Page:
Comcast ramps up Internet and TV streaming services as new competition in on the horizon
But new TV service is limited to using one’s own Xfinity broadcast network at home, rather than allowing viewers to view TV on mobile devices from anywhere
The cable companies must see what is coming down the pipe, a whole series of streaming TV competitors, each trying to let consumers easily cut the cord, while providing more flexible viewing products.
Because of this, Comcast announced a series of product launches and upgrades intended to both lure and retain customers.
One of these is called Stream, a $15 per month add-on that let’s existing Xfinity Internet customers can watch live TV.
“With Stream, Xfinity Internet customers can watch live TV from about a dozen networks – including all the major broadcast nets and HBO – on laptops, tablets and phones in their home,” wrote Matt Strauss, Executive VPt and General Manager, Video Services. “It includes thousands of on demand movies and shows to watch home or away and even comes with access to TV Everywhere and a cloud DVR so you can record all your favorites and watch them later.”
If you reread that quote above you’ll quickly understand the big drawback to Stream: it only works when you are on your home network.
A more promising upgrade involves Comcast’s broadband services. Last weke Comcast announced that they will be bumping the Internet speeds the company offers customer in Northeast, raising the Blast! tier by almost 50 percent to 150 Mbps which formerly topped out at 105 Mbps. They are also introducing a new Performance Pro speed tier at 75 Mbps.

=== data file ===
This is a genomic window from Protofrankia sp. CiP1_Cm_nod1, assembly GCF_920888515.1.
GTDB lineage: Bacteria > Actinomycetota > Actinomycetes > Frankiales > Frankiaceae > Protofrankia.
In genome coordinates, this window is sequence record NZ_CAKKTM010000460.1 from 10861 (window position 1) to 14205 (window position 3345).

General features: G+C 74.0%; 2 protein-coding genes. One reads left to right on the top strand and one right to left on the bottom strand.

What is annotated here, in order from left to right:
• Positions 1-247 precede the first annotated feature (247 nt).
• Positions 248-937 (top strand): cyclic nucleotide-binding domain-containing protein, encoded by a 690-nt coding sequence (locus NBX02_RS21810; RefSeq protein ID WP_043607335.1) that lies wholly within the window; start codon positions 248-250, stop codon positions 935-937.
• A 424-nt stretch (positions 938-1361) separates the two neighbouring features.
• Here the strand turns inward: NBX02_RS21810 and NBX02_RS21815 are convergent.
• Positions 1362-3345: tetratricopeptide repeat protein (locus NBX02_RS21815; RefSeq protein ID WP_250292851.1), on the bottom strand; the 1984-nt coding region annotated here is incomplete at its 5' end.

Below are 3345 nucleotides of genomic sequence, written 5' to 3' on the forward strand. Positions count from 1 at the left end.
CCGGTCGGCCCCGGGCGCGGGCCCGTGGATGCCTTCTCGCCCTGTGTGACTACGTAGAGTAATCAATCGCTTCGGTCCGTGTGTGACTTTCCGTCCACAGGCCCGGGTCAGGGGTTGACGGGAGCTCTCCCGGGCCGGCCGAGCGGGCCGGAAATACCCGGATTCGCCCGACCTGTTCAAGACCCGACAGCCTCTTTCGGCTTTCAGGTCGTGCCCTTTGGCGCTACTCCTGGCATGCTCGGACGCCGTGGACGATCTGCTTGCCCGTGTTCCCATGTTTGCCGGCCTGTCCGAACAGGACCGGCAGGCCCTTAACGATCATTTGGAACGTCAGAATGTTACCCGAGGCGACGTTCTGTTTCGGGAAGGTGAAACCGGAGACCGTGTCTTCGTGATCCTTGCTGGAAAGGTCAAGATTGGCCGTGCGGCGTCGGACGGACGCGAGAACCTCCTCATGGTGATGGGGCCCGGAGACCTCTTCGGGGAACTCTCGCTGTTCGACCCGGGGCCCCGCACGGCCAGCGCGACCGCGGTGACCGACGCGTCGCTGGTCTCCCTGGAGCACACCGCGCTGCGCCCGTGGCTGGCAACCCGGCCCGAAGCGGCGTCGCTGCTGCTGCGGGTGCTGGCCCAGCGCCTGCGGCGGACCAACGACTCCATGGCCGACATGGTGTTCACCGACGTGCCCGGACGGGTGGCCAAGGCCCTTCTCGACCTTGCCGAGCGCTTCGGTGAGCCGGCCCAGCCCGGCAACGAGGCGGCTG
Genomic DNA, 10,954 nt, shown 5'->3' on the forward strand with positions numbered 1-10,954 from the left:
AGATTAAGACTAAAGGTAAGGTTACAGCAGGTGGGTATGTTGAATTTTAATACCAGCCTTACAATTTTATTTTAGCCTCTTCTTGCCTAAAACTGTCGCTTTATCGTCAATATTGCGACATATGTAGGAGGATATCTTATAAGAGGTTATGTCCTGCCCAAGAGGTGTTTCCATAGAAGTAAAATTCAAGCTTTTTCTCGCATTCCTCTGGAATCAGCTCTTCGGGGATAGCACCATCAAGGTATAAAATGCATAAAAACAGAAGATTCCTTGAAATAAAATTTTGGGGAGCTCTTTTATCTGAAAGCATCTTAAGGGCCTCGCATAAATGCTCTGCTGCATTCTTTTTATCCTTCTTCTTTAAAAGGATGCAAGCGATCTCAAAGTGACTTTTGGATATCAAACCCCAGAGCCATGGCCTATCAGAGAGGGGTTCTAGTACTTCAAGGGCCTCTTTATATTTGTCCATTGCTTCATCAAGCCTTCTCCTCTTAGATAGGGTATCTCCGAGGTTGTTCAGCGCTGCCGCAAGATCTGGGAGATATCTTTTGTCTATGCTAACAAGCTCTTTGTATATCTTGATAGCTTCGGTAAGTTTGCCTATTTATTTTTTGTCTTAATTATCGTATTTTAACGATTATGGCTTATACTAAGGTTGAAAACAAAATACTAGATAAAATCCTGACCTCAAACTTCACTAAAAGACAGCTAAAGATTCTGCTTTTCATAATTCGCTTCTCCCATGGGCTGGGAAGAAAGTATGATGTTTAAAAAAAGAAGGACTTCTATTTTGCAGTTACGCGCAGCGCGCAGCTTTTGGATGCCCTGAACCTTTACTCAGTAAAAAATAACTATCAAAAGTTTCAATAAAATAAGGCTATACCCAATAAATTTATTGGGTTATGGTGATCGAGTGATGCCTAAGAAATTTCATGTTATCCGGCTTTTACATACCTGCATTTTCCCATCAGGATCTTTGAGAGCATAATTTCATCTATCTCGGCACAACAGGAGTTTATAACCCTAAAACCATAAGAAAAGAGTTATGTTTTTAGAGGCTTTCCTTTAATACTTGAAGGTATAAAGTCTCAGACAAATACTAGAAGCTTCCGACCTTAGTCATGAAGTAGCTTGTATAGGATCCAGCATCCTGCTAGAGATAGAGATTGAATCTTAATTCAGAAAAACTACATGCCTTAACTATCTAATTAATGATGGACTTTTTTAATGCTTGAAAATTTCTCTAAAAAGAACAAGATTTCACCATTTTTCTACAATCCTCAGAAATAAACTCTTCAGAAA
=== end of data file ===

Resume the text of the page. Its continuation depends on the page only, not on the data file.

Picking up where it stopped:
“Today, our customers simultaneously connect to the Internet through multiple smartphones, tablets and laptops, and whether it’s to stream, shop, video chat, upload photos or do homework, we’re committed to ensuring they get the best overall experience with blazing fast speeds and the most Wi-Fi coverage, all delivered over our state-of-the-art network,” said Kevin Casey, President of the Northeast Division, which includes 14 states from Maine to Virginia and the District of Columbia.
This speed bump already has been rolled out here in the Chicagoland area, though the article written I believe has all the details wrong (which is one of the reasons I won’t link to it).
What Comcast knows, and readers of the Apple and tech websites know, is that there should be new streaming TV competitors coming soon. Rumors were that Apple would announce a streaming TV service as part of its WWDC keynote, trouble lining up content probably is to blame for largely improvise presentation for Apple Music. Most think, though, that something will be announced in the fall.